- What is recommended procedure for removing a disk from the system?
- I need to remove a disk on a running system, what are the required steps to do so to prevent needing a reboot
- Is it possible to add or remove a SCSI device without rebooting a running system?
- Can you scan a SCSI bus for new or missing SCSI devices without rebooting?
- How can I make newly connected SCSI storage devices available without rebooting?
- What is the Linux equivalent to the Solaris command
devfsadmto add or remove storage devices?
- I am trying to add a LUN to a live system but it is not recognized
- I am trying to add a tape drive to a live system but it is not recognized
- I am trying to add a disk drive to a live system but it is not recognized
- How can I force a rescan of my SAN to find newly associated LUNs?
- What to do if a newly allocated LUN on my SAN is not available?
- Unable to probe for a newly allocated LUN
- Some nodes can't see my new storage device, how can I make it available?
- After SAN maintenance activity, not all devices returned - devices in multipath missing or remain in failed state.
- After SAN failover testing completed, not all devices returned to running state as expected - devices in multipath missing or remain in failed state.
- What is the best way to remove a SCSI disk from the system
- What is recommended procedure for removing a disk from the system
- Red Hat Enterprise Linux 5.0 or above
- SCSI devices over a Fibre Channel or iSCSI transport
Technical support for online storage reconfiguration is provided on Red Hat Enterprise Linux 5 and above. Limited tools for hot adding and removing storage are present in previous releases of Red Hat Enterprise Linux, however, they cannot be guaranteed to work correctly in all configurations. Red Hat Enterprise Linux 5 includes many enhancements to udev, the low level device drivers, SCSI midlayer, and device-mapper multipath, which enables comprehensive support for online storage reconfiguration.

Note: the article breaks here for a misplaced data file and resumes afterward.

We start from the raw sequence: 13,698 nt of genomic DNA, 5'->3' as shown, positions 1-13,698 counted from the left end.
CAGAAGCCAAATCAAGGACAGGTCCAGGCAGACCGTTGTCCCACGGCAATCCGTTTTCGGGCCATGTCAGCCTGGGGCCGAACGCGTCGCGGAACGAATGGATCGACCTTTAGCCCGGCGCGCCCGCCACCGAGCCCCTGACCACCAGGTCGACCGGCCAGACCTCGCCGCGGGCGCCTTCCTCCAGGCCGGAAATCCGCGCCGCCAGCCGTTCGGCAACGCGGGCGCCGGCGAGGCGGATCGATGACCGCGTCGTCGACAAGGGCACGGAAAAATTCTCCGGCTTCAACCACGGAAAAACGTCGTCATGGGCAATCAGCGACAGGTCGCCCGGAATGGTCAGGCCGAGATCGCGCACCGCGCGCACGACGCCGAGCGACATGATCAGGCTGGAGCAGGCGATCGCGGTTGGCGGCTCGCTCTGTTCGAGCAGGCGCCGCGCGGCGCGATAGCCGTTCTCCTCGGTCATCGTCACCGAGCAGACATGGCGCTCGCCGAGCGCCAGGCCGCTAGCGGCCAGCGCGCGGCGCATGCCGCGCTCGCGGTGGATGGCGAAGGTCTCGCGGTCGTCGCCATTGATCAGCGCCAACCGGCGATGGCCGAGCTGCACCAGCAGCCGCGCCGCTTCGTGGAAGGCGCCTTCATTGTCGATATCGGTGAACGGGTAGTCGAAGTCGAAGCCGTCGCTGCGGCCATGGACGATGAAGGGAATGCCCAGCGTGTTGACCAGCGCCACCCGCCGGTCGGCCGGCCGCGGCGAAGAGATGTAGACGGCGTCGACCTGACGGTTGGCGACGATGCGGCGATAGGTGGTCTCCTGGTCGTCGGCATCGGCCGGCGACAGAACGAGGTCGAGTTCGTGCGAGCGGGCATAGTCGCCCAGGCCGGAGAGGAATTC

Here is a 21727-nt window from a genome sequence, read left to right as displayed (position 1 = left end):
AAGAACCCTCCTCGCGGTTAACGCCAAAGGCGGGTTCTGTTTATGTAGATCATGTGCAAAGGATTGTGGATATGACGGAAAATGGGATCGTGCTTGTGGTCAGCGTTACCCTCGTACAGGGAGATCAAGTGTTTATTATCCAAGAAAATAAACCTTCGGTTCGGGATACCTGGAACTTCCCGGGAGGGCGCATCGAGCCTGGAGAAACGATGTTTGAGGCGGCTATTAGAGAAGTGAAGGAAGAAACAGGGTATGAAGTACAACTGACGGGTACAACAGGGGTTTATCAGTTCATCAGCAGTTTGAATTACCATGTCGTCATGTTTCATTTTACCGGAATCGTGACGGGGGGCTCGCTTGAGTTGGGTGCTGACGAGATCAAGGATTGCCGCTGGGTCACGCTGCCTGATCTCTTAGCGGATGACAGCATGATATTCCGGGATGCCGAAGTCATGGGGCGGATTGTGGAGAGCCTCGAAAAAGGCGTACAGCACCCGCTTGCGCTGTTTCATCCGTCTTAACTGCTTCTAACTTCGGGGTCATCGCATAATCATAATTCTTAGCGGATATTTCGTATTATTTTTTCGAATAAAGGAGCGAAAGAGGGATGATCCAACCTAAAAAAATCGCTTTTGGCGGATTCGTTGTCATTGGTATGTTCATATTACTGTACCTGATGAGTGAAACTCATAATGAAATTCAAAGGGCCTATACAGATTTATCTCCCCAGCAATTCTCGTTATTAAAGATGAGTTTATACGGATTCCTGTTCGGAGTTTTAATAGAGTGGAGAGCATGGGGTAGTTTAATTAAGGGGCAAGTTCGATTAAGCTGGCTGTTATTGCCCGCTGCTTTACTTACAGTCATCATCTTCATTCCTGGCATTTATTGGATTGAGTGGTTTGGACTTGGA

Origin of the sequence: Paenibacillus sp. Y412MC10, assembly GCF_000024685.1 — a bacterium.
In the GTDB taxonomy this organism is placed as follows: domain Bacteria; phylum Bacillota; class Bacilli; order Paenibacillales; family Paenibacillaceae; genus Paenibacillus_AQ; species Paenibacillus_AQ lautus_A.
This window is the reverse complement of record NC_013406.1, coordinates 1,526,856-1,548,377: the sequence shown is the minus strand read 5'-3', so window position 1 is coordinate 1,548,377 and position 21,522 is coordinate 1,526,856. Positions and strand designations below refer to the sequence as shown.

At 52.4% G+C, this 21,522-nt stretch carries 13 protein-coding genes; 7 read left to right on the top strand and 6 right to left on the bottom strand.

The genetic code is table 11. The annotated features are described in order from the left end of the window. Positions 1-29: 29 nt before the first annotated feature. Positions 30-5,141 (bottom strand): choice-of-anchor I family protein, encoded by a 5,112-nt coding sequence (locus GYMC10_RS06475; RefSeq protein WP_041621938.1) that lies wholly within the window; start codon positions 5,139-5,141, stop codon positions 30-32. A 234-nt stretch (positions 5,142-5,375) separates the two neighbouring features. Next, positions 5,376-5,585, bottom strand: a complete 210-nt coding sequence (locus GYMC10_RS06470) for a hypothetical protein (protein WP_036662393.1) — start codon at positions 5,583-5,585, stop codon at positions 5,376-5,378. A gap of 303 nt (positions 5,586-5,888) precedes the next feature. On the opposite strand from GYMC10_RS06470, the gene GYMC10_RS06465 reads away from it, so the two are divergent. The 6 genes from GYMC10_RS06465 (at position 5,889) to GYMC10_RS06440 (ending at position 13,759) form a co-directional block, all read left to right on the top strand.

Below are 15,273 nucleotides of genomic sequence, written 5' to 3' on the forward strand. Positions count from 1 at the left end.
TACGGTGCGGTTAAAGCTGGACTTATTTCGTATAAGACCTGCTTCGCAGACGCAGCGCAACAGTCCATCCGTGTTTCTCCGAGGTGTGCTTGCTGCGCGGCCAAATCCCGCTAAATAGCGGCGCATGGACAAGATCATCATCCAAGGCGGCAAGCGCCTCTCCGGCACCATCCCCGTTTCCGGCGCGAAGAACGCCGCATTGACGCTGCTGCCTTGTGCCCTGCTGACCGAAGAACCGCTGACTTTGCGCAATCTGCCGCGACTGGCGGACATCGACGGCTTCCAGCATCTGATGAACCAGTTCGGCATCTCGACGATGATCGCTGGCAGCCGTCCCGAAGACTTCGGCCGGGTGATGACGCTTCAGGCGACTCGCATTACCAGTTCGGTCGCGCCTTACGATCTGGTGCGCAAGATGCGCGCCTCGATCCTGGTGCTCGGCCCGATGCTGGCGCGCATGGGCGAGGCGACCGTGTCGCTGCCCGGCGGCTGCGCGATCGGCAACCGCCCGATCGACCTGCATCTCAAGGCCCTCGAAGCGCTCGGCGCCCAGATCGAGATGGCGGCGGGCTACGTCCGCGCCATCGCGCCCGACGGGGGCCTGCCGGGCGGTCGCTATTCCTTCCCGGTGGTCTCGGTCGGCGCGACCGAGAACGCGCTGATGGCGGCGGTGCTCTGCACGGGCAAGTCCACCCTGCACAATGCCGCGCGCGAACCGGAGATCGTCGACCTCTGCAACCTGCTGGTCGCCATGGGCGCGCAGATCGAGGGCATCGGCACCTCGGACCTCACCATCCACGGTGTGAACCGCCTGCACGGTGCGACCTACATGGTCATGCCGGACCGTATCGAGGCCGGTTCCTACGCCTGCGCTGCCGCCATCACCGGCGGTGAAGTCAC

This article, the Online Storage Reconfiguration Guide, and the Storage Administration Guide currently cover the FC and iSCSI transports. Future versions of this documentation will cover other SCSI transports, such as SAS and FCoE.
Hewlett-Packard Smart Array controllers that use the cciss driver provide a different interface for manipulating its devices. This is because the cciss driver is a block driver, not a scsi driver and its disks are not SCSI devices. Users of this hardware can see How do I rescan an HP Smart Array for new devices without rebooting? for additional information.
The procedures below also apply to hypervisors (i.e. "dom0" in Red Hat Enterprise Linux 5 virtualization), but the procedures are different for dynamically altering the storage of running virtual guests. For more information about adding storage to virtual guests, see the Virtualization Guide for additional information.
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